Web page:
Two months after recovery, CNN anchor Richard Quest still has Covid-19 symptoms, possible neurological damage (VIDEO)

Quest says he has days when he feels like the virus has returned to his body despite reassurances from his doctors. — Screengrab from Twitter/cnni
Quest says he has days when he feels like the virus has returned to his body despite reassurances from his doctors. — Screengrab from Twitter/cnni

PETALING JAYA, July 8 — CNN anchor Richard Quest has revealed that he still suffers from the hallmark symptoms of Covid-19 despite being told by doctors that he has recovered.

In an article for CNN Health, the British-born presenter said he still has a raspy, wheezy cough that comes and goes along with feelings of fatigue.

He was diagnosed with Covid-19 in mid-April in New York but is now realising that the illness may have long-term effects that medical professionals are still trying to comprehend.

“The virus is like a tornado. When it lands, it swirls through the body, causing chaos, confusion, coughs, wreaking damage to each organ it touches.

“Some won't survive its visit. For those that do, when it has gone, one surveys the damage to the human landscape and realises it's much greater than first thought.

“Like many others, I am now coming to realize that I am living and suffering from the long tail of Covid-19,” Quest wrote.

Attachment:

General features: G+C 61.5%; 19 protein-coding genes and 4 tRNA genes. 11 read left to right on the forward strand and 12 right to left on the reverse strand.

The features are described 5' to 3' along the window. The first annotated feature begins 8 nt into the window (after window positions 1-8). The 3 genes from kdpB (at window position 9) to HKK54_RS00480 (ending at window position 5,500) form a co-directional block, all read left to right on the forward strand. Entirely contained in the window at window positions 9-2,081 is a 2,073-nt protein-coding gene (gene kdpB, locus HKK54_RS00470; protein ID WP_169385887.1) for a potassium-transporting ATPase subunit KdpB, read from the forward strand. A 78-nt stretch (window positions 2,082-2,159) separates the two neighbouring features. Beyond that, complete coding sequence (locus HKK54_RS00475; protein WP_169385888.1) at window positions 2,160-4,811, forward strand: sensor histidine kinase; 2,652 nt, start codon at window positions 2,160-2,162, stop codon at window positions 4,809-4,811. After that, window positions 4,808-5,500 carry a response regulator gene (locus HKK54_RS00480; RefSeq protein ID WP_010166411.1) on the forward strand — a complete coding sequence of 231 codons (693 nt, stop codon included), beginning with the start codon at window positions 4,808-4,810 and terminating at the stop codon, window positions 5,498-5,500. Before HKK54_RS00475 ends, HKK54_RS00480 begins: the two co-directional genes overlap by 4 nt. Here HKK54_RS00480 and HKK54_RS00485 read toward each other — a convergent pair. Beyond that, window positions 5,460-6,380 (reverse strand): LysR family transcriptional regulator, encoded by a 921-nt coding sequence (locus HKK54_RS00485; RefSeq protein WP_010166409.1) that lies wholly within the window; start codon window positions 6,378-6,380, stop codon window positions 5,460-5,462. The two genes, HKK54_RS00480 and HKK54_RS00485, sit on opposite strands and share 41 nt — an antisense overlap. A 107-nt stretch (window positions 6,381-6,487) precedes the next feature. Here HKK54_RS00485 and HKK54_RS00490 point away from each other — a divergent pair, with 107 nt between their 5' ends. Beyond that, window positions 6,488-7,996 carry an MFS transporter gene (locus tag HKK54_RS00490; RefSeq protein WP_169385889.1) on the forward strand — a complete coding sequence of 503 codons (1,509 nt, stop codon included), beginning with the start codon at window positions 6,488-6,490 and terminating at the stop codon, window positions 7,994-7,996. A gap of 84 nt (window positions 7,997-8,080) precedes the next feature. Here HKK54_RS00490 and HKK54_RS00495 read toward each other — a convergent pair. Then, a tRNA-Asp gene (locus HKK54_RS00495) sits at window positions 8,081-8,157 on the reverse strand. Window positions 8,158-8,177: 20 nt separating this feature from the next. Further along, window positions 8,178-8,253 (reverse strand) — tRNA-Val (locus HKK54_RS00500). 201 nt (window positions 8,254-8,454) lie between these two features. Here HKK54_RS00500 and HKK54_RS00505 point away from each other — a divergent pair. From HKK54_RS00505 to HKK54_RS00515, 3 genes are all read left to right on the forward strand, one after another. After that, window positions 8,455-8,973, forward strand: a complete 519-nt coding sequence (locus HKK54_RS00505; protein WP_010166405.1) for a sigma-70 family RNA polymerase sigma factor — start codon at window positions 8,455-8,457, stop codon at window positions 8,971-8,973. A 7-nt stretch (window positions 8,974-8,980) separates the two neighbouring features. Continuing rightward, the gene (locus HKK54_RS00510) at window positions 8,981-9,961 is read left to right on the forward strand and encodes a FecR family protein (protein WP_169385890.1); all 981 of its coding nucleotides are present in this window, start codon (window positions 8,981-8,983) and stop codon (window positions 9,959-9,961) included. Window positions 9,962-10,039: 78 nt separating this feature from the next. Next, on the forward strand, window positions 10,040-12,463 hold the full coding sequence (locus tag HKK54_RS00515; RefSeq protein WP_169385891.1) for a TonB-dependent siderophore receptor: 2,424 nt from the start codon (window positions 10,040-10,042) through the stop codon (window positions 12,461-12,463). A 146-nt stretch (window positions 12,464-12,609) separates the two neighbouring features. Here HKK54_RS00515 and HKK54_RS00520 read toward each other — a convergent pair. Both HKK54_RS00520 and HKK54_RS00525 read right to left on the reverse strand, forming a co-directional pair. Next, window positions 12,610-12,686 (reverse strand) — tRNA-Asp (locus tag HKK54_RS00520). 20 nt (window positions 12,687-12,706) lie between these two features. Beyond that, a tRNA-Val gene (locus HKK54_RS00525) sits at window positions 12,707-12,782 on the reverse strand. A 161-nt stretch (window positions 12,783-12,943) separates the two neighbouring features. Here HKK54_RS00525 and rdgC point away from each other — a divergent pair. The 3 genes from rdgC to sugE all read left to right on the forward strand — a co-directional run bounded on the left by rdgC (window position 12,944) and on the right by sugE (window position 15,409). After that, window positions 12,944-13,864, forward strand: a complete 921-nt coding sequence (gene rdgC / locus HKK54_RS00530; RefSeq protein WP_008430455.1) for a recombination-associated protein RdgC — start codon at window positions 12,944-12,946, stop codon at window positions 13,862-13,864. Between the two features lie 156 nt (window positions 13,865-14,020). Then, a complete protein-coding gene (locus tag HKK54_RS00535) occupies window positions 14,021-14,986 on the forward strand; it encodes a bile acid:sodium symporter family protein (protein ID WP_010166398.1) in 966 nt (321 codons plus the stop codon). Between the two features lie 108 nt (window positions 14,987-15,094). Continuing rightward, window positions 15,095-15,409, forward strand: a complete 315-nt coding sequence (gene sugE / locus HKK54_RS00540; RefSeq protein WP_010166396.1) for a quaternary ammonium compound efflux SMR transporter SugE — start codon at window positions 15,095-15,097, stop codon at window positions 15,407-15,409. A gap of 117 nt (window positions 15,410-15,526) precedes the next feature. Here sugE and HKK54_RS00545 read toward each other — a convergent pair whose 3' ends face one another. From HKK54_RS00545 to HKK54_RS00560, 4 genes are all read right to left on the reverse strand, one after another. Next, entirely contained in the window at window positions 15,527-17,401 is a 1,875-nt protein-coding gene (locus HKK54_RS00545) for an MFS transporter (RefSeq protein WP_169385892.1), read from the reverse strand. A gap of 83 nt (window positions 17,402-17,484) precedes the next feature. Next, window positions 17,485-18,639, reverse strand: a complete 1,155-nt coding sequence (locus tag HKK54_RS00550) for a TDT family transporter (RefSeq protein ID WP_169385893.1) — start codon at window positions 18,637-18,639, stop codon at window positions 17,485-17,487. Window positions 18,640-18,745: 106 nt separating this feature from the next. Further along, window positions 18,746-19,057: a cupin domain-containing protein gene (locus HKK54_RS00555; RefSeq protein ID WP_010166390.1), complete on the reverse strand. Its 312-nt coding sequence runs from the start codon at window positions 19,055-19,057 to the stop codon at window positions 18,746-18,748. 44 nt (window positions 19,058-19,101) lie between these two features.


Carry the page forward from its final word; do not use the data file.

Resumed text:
Despite testing negative for Covid-19 and positive for the antibodies, Quest said he has days where he feels like he is going through a second bout of the virus.

Quest's doctor reassured him that there is no solid evidence indicating that reinfection is possible and told the news anchor that his symptoms will wear off, but could not say when.

To make things worse, Quest said he is “discovering new areas of damage” in his body including extreme clumsiness, a possible sign of neurological damage believed to be induced by the virus.

Quest added that he has also experienced digestive problems and appetite changes following his infection.

“I was never the most lissome person, no one ever called me graceful, but my clumsiness is off the chart.

“If I reach for a glass, or take something out of a cupboard, I will knock it, or drop it on the floor. I have tripped over the curb and gone flying. I fall over furniture.

“It is as if that part of my brain, which subconsciously adjusts hand and movement to obstacles it sees, isn't working,” he said.

There are over three million confirmed Covid-19 cases and 133,000 deaths caused by the virus in the United States where Quest resides and he urged people to “do whatever (they) can to avoid this tornado.”

“(The virus) will roar through the body — kill some on the way — injure all in its path — and then when you think ‘well, thank God that's gone,’ look around, the damage is strewn everywhere and will be with you long after the crisis has passed.

“Covid is a tornado with a very long tail.”

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